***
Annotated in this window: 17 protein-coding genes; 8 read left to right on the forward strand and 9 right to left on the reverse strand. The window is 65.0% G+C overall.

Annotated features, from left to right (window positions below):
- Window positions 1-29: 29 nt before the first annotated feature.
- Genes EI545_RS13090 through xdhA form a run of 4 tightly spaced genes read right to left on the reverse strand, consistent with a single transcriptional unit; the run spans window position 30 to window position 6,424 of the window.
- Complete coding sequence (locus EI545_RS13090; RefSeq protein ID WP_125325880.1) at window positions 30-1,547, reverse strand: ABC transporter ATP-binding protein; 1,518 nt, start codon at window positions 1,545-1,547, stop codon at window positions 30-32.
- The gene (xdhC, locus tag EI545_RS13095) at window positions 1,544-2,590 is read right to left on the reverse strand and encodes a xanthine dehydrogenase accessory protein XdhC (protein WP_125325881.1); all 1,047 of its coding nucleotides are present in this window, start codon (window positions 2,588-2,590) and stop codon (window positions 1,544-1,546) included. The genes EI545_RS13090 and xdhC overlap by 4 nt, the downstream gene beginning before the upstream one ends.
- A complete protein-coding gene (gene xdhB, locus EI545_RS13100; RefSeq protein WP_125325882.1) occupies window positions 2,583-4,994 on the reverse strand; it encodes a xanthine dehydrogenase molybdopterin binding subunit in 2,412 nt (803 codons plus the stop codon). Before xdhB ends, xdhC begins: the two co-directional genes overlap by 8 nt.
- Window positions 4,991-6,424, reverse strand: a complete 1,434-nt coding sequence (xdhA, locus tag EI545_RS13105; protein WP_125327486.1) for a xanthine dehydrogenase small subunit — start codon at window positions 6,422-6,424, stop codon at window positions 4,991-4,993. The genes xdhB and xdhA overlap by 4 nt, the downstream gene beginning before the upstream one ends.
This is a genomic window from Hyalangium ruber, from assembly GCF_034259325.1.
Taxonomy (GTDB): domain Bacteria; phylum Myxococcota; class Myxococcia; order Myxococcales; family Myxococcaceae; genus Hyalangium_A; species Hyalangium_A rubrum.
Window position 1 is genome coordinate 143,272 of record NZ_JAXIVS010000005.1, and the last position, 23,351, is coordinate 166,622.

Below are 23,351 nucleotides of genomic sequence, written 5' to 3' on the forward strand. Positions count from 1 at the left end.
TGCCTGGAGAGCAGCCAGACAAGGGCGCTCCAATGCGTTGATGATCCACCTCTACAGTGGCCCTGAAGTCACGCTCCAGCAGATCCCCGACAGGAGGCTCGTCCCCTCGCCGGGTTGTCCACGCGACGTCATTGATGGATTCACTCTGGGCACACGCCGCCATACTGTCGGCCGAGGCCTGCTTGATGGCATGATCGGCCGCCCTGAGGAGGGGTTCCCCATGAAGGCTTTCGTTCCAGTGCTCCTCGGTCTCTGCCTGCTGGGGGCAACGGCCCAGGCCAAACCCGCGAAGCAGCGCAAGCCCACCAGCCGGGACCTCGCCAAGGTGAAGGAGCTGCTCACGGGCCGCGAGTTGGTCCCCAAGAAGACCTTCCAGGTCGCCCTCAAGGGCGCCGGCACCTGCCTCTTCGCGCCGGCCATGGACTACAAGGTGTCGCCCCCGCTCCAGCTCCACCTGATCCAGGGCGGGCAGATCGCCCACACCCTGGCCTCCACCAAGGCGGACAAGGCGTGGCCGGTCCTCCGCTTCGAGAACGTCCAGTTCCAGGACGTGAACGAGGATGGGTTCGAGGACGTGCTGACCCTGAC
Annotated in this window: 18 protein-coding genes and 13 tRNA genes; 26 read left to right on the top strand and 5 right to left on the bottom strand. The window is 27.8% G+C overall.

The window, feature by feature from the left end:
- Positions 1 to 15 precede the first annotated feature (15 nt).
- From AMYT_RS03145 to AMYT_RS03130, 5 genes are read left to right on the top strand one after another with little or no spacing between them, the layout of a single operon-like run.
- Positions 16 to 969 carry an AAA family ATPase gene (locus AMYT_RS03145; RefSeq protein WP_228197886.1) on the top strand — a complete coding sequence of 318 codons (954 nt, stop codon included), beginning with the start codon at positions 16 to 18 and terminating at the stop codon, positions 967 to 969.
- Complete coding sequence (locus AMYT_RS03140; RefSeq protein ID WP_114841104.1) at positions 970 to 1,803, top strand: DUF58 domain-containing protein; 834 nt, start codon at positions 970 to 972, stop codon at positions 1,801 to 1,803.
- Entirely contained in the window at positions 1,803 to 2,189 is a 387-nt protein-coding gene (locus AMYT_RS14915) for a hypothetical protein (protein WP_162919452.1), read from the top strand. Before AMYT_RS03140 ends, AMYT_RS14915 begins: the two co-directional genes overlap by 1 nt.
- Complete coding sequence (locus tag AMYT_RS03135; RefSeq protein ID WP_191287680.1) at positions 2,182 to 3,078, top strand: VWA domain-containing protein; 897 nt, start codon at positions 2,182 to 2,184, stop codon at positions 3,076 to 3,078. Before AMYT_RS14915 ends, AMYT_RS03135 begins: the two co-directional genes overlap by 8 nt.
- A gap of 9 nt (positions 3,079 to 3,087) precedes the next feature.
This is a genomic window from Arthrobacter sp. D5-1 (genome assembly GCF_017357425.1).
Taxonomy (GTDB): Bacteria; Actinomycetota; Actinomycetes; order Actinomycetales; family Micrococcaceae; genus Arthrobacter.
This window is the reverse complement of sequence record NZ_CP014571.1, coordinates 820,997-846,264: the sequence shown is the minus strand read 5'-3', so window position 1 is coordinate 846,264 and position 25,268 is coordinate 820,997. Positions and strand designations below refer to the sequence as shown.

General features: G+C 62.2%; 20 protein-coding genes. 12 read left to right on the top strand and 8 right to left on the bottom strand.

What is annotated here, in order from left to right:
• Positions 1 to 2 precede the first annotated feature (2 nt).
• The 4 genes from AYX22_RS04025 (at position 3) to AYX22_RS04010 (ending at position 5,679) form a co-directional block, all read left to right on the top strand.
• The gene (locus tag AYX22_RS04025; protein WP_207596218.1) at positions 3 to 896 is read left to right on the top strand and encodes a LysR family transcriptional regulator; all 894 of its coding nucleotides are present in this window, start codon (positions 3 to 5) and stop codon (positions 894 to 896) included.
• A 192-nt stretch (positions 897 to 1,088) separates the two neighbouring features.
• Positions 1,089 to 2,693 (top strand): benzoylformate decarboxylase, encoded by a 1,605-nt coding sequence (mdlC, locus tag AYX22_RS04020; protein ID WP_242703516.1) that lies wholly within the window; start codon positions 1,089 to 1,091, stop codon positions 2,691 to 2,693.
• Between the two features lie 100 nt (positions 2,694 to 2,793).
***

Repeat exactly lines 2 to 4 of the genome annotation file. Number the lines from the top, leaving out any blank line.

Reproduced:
Annotated features, from left to right (window positions below):
- Window positions 1-29: 29 nt before the first annotated feature.
- Genes EI545_RS13090 through xdhA form a run of 4 tightly spaced genes read right to left on the reverse strand, consistent with a single transcriptional unit; the run spans window position 30 to window position 6,424 of the window.